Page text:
A key issue in dealing with marine pollution incidents is preparedness. Given the volumes of oil and other pollutants shipped around the UK and the turbulent, often unpredictable nature of our waters, marine pollution incidents are an unfortunate inevitability.
The UK has extremely well developed contingency planning arrangements to ensure that if pollution does occur, its impacts can be limited in the most effective way. The following contingency plans are regularly reviewed and updated with input from us.
The National Contingency Plan
Produced by the Maritime and Coastguard Agency, this plan outlines the roles and responsibilities of all key players in a marine pollution incident. This plan is reviewed every five years.
MMO Marine Pollution Contingency Plan
We hold the MMO Marine Pollution Contingency Plan, which outlines the procedures we carry out in case of a marine pollution incident. This plan is under constant review to ensure the best possible response.
- MMO Marine Pollution Contingency Plan (PDF 1.8 MB) updated 16 April 2014
Standing environment group contingency plans
There are 14 standing environment groups (SEGs) around the coasts of England and Wales. In addition, Northern Ireland and Scotland each have their own SEG.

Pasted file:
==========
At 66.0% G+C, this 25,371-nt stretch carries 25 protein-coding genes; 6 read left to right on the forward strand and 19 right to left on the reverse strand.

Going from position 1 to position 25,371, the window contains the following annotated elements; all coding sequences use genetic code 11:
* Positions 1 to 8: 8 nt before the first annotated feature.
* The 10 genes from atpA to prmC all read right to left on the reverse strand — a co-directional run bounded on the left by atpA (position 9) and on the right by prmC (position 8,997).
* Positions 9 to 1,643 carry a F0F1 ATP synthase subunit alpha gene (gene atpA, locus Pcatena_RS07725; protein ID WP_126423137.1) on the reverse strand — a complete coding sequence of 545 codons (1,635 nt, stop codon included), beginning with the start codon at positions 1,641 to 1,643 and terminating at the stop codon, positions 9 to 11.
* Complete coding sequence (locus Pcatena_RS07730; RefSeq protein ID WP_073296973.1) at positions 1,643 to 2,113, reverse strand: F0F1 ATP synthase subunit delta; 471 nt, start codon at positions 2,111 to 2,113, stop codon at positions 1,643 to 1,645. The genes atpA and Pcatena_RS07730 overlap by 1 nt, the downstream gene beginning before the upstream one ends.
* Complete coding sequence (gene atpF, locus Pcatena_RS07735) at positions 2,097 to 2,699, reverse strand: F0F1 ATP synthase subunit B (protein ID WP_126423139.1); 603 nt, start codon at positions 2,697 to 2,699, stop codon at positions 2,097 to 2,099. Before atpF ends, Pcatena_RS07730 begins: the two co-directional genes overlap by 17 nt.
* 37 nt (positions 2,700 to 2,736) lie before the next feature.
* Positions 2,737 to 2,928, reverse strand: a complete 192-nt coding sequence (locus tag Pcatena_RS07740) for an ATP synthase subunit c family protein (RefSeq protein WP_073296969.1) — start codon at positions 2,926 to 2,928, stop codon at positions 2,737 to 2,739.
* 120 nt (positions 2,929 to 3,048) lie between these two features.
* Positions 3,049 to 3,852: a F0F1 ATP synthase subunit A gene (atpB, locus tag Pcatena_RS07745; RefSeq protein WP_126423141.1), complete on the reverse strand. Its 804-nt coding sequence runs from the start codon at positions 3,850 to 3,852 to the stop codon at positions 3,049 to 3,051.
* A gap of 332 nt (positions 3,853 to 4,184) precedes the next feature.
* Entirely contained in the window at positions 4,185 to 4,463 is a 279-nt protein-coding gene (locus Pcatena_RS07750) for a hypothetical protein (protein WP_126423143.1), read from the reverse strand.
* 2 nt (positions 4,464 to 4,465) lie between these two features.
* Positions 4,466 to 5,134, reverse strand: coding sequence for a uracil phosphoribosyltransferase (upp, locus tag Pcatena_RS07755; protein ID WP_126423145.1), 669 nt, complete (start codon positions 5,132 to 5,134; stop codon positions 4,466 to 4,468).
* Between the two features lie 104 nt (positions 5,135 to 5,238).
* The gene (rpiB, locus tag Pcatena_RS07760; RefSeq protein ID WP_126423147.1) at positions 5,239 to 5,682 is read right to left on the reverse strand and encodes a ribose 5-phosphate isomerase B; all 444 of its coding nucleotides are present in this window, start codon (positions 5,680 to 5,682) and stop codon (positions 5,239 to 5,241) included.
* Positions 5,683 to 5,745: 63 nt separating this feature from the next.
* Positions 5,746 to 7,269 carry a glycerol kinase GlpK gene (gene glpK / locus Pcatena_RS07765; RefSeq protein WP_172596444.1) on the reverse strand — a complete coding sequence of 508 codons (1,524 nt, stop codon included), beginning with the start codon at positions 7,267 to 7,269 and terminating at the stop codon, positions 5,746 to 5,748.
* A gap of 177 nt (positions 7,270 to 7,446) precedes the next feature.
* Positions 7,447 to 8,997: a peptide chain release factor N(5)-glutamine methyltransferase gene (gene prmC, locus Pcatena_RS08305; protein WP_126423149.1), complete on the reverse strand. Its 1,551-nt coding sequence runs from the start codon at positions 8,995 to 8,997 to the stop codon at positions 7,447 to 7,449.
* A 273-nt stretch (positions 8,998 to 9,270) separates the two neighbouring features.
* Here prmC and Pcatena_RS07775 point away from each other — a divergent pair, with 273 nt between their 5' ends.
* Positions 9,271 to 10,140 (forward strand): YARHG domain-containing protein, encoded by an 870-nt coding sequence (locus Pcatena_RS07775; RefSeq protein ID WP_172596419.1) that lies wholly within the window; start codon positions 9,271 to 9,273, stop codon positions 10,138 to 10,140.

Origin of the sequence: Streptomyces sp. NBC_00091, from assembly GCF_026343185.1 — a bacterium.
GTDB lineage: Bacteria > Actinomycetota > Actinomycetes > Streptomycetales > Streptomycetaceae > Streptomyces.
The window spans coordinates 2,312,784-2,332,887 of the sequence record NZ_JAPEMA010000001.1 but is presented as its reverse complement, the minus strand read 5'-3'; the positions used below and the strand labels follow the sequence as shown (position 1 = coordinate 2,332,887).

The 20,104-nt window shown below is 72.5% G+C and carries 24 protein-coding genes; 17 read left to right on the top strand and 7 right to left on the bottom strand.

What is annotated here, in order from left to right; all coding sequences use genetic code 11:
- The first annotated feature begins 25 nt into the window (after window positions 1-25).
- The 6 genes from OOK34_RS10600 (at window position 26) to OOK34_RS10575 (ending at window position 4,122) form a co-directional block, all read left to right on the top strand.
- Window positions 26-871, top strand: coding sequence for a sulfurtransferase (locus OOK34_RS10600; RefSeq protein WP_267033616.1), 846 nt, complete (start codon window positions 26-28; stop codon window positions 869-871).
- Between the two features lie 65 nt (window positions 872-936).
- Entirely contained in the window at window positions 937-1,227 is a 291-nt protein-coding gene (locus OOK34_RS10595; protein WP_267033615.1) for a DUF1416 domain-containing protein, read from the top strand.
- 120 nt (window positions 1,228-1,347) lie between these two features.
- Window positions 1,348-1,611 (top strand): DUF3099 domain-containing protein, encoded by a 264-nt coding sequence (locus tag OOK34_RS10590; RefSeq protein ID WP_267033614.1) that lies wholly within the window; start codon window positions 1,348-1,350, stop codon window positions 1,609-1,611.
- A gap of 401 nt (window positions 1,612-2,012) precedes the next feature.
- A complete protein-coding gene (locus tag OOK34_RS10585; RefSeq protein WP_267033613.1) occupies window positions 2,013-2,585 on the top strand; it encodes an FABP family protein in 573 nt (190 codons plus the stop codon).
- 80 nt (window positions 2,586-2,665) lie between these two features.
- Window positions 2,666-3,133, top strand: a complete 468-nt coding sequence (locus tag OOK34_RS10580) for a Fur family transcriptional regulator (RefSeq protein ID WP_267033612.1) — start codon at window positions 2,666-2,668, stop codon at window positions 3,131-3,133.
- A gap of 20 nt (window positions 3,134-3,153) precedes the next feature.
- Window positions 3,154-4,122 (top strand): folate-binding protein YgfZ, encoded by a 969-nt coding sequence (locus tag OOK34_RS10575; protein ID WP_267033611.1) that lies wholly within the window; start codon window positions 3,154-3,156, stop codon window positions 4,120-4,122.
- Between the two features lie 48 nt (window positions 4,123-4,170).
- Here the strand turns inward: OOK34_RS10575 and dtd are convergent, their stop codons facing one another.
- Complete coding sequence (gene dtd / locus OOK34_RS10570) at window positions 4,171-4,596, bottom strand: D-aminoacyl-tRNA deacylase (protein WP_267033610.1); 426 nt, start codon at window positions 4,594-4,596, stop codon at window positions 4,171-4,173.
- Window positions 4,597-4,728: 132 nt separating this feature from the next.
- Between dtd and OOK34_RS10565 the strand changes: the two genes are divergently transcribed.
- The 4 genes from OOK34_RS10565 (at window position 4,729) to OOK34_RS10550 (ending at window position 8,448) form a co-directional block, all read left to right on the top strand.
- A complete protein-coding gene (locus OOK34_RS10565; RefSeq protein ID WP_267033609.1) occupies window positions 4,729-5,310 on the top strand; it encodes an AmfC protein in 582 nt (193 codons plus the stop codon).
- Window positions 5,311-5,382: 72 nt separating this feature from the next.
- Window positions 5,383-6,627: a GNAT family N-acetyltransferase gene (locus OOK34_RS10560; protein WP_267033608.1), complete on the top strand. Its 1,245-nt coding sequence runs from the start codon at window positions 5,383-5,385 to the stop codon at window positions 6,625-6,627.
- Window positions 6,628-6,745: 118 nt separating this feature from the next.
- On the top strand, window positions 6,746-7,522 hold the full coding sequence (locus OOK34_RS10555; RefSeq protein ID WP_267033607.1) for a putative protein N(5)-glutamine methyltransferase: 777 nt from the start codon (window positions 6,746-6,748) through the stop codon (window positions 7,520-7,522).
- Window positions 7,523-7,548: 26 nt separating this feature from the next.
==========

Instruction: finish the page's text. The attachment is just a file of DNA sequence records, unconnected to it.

Port/Harbour authority contingency plans
Under the Merchant Shipping (Oil Pollution Preparedness Response and Co-operation, OPRC) Regulations 1998, ports and harbours in England and Wales are required to have contingency plans ready to be implemented in the event of a marine pollution incident emergency. These plans are reviewed by the Marine Pollution Response Team and relevant local offices within the MMO.
Ports and harbours may also obtain standing approvals to use oil spill treatment products in specific circumstances without needing to apply for permission from us. Such standing approvals are considered by our Marine Pollution Response Team and local MMO offices, the Centre for Environment, Fisheries and Aquatic Science (Cefas) and Natural England.
Standing approvals are issued with strict conditions, usually including type and maximum amount of product to be used, and specific tidal conditions during which use can take place (usually on an ebb, or out-flowing, tide). Standing approvals are available to view as a list, or as an interactive map.
Offshore installation plans
A proportion of oil pollution emergency plans (OPEPs) for offshore installations (oil and gas rigs and offshore wind farms) in English and Welsh waters are seen by us for input into the review process, led by the Department of Energy and Climate Change (DECC).
MMO has produced guidance on treatment of lighter oils for offshore installation operators as Annex 4 to the DECC guidance note on Petroleum Operations Notice No 1.
Marine Scotland inputs into the DECC review process for installations in Scottish waters.
Help with documents
Some of these documents are in the portable document format (PDF) for downloading. Adobe Acrobat Reader can be freely downloaded from www.adobe.com/uk/